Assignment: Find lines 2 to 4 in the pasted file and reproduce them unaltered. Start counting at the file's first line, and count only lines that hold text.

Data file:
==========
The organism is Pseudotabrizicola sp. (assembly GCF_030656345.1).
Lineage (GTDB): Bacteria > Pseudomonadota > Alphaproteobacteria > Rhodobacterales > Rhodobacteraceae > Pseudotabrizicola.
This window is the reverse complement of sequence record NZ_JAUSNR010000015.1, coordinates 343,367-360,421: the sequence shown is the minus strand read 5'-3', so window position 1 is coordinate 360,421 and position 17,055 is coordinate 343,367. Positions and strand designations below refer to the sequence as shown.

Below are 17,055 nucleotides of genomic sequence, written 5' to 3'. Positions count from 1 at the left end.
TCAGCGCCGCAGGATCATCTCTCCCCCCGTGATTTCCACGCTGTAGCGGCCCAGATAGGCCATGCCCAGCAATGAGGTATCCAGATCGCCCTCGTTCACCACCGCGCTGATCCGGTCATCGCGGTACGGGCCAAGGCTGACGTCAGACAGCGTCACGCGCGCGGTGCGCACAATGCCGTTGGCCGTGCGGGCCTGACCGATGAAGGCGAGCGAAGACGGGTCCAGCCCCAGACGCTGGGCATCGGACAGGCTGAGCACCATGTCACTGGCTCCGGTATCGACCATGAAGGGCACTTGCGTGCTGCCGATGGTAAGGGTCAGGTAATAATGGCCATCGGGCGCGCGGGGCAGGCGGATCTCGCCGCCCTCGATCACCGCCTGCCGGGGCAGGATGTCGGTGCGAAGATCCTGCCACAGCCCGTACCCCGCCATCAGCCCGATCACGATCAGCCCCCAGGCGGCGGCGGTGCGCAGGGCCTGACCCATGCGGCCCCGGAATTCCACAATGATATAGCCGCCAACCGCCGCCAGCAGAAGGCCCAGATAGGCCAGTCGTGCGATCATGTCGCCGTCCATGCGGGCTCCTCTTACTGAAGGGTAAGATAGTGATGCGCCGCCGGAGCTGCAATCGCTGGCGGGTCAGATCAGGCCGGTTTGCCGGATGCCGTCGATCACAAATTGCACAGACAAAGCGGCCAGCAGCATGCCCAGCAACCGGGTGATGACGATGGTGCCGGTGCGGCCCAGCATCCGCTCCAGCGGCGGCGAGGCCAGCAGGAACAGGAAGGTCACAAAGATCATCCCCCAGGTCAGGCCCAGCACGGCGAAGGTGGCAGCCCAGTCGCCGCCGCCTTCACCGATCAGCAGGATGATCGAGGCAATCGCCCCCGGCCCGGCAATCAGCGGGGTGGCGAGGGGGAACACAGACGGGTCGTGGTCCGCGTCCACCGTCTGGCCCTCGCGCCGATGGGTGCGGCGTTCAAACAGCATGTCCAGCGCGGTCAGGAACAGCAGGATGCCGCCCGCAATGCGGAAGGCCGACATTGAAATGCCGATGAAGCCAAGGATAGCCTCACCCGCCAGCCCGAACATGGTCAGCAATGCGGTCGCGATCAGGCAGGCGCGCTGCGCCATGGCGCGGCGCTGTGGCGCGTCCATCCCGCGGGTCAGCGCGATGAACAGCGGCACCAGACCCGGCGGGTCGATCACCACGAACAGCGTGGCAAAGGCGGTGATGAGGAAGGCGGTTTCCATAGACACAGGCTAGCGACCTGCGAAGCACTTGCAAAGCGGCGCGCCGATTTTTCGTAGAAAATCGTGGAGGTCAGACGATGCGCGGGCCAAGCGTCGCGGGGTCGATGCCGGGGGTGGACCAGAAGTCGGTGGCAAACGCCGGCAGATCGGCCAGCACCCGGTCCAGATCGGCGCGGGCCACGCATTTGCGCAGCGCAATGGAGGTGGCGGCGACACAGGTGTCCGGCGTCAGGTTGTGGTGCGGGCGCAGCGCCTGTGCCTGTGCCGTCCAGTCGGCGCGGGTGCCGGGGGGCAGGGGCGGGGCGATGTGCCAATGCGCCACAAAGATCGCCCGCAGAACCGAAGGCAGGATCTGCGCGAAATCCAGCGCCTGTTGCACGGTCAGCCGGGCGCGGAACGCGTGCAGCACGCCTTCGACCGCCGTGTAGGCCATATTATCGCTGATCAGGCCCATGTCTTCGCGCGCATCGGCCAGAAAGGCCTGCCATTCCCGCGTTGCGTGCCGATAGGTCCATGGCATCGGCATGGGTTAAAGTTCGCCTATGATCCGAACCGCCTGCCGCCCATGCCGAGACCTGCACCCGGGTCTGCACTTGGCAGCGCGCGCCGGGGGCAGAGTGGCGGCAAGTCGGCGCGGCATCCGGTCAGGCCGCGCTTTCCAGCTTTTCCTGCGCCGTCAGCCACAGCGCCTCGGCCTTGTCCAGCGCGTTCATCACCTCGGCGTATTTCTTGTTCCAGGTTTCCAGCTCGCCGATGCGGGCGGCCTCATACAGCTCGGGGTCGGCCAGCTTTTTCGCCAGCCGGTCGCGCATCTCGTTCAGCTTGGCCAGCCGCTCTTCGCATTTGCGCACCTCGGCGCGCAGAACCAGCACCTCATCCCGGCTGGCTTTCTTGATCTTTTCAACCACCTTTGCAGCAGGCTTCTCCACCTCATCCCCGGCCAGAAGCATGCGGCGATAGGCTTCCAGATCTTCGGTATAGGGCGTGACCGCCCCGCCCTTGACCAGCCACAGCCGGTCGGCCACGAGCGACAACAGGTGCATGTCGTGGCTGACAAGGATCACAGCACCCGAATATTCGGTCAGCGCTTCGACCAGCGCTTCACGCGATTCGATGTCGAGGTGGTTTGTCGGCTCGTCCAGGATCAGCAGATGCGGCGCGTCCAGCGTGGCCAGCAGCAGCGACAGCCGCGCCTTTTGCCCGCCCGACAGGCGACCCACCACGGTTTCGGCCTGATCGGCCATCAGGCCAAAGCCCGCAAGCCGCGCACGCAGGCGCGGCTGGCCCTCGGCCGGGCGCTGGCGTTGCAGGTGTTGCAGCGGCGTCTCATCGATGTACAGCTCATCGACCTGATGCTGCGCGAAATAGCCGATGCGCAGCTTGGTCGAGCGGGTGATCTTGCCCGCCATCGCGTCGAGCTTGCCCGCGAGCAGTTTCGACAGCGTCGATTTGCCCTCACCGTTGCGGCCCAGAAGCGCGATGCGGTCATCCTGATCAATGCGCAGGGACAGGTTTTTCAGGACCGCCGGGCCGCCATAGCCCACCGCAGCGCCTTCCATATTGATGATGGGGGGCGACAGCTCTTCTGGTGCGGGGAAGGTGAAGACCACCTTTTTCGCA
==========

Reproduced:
Lineage (GTDB): Bacteria > Pseudomonadota > Alphaproteobacteria > Rhodobacterales > Rhodobacteraceae > Pseudotabrizicola.
This window is the reverse complement of sequence record NZ_JAUSNR010000015.1, coordinates 343,367-360,421: the sequence shown is the minus strand read 5'-3', so window position 1 is coordinate 360,421 and position 17,055 is coordinate 343,367. Positions and strand designations below refer to the sequence as shown.

Below are 17,055 nucleotides of genomic sequence, written 5' to 3'. Positions count from 1 at the left end.